Meghan Duggan, captain of the Olympic-winning US women's hockey team, to retire

    PARK CITY, UT - SEPTEMBER 26:  Ice Hockey player Meghan Duggan poses for a portrait during the Team USA Media Summit ahead of the PyeongChang 2018 Olympic Winter Games on September 26, 2017 in Park City, Utah.  (Photo by Ron Jenkins/Getty Images)

    (CNN)Meghan Duggan, a captain on the US women's hockey team that captured gold in the 2018 Olympics, is retiring.

    Duggan spent 14 years with the national team, and made the announcement Tuesday in an essay shared with ESPN.
    "Although being an athlete will always be part of my identity, I am ready for the next chapter. I know it's the right decision for me, but at the same time, it's still very emotional," Duggan said in the essay.
      Duggan played in 137 games for the US national team, lighting the lamp with 40 goals and dishing out 35 assists. A native of Danvers, Massacusetts, the 33-year-old Duggan picked up seven gold medals in the IIHF (International Ice Hockey Federation) world championships, and skated for three Olympic teams, including the gold-medal winning squad of 2018.
        Duggan listed the "euphoric joy of winning Olympic gold at PyeongChang in 2018" among her many unforgettable moments, noting that the victory "was especially gratifying after our excruciating overtime loss to rival Canada in the Sochi Olympics four years earlier."
        Although the 2018 Olympic gold was the first in 20 years for the women's US national hockey team, Duggan reveals that her proudest career achievement came not on the ice, but rather in a boardroom.
        Facing a boycott ahead of the 2017 world championships, Duggan and her teammates sat across the negotiating table from the daunting USA Hockey establishment, seeking equality and support for the girls and women in the program, and beyond.
        Tapped by one of the team's lawyers to speak on behalf of the group, Duggan declared, "We did not come this far to only come this far," adding, "This is really important to us, and we're not giving up now."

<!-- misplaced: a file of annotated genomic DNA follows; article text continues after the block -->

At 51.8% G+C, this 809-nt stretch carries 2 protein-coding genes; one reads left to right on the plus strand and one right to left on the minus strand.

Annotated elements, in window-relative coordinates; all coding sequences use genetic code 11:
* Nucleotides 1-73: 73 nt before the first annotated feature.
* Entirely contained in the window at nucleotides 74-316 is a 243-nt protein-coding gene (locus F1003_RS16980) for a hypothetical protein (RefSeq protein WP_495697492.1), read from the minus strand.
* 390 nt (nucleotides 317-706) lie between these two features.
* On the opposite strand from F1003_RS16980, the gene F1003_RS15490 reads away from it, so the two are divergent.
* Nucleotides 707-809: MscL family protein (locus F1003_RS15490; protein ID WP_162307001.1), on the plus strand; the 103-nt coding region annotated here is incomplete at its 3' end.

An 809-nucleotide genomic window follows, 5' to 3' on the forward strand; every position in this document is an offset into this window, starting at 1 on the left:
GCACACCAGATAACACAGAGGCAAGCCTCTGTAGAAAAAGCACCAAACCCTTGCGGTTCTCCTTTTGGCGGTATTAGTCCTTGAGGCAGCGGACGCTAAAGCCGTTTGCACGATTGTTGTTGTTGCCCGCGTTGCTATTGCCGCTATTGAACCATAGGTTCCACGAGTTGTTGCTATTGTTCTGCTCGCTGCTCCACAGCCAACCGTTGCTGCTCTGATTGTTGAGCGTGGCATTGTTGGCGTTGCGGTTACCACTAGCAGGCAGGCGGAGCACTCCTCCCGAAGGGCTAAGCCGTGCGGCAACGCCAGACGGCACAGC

"We had to stick together, trust our guts and be confident that this was the right thing to do," Duggan recalls in the essay.
        Ultimately a landmark deal was reached with USA Hockey, and female hockey players have Duggan, among others, to thank for increased fundraising in youth programs and equity in travel arrangements and player's insurance.
        "When you think of a player leaving this program better than when she entered it, that's Meghan Duggan," Kendall Coyne Schofield, Duggan's successor at team captain, told ESPN.
        A former Wisconsin Badger and winner of the 2011 Patty Kazmaier Award as the nation's top collegiate player, Duggan says she's "always dreamt about becoming the first female GM of an NHL team," a goal she helped lay the foundation for through her activism as a player.
        "As women, it's unnatural to be self-congratulatory. We have in the past been taught to be deferential and modest," she wrote. "But you know what? I am proud. I'm SO proud of our team and everything we went through together to achieve the success we did and proud of the way we inspired young girls."
          In 2018 Duggan married her wife, Canadian player Gillian Apps, also a former Olympian. The pair welcomed a baby boy named George in February.
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          Six months with you! ❤️

          A post shared by Meghan Duggan (@mduggan10) on

          "Hockey literally changed my life... I put on a pair of skates as a toddler and grew up through the sport," Duggan wrote in her ESPN essay, adding "I am looking forward to the new adventure and challenges of being a mom and to helping put George in positions to thrive."